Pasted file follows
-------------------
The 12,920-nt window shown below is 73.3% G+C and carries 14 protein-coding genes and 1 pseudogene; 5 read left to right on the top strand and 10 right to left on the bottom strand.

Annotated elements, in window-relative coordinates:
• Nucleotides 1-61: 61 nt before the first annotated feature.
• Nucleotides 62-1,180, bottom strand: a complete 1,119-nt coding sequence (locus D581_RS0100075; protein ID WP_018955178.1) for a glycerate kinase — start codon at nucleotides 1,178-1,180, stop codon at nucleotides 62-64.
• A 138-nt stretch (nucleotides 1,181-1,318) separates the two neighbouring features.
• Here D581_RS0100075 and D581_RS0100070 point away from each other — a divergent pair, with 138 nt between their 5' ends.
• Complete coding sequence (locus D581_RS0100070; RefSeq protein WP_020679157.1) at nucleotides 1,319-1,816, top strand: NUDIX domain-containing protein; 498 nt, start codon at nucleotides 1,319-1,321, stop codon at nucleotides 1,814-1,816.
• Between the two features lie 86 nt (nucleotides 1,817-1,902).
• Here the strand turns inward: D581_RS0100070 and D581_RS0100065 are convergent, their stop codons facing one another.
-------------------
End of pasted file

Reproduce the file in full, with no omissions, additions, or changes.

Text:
The 12,920-nt window shown below is 73.3% G+C and carries 14 protein-coding genes and 1 pseudogene; 5 read left to right on the top strand and 10 right to left on the bottom strand.

Annotated elements, in window-relative coordinates:
• Nucleotides 1-61: 61 nt before the first annotated feature.
• Nucleotides 62-1,180, bottom strand: a complete 1,119-nt coding sequence (locus D581_RS0100075; protein ID WP_018955178.1) for a glycerate kinase — start codon at nucleotides 1,178-1,180, stop codon at nucleotides 62-64.
• A 138-nt stretch (nucleotides 1,181-1,318) separates the two neighbouring features.
• Here D581_RS0100075 and D581_RS0100070 point away from each other — a divergent pair, with 138 nt between their 5' ends.
• Complete coding sequence (locus D581_RS0100070; RefSeq protein WP_020679157.1) at nucleotides 1,319-1,816, top strand: NUDIX domain-containing protein; 498 nt, start codon at nucleotides 1,319-1,321, stop codon at nucleotides 1,814-1,816.
• Between the two features lie 86 nt (nucleotides 1,817-1,902).
• Here the strand turns inward: D581_RS0100070 and D581_RS0100065 are convergent, their stop codons facing one another.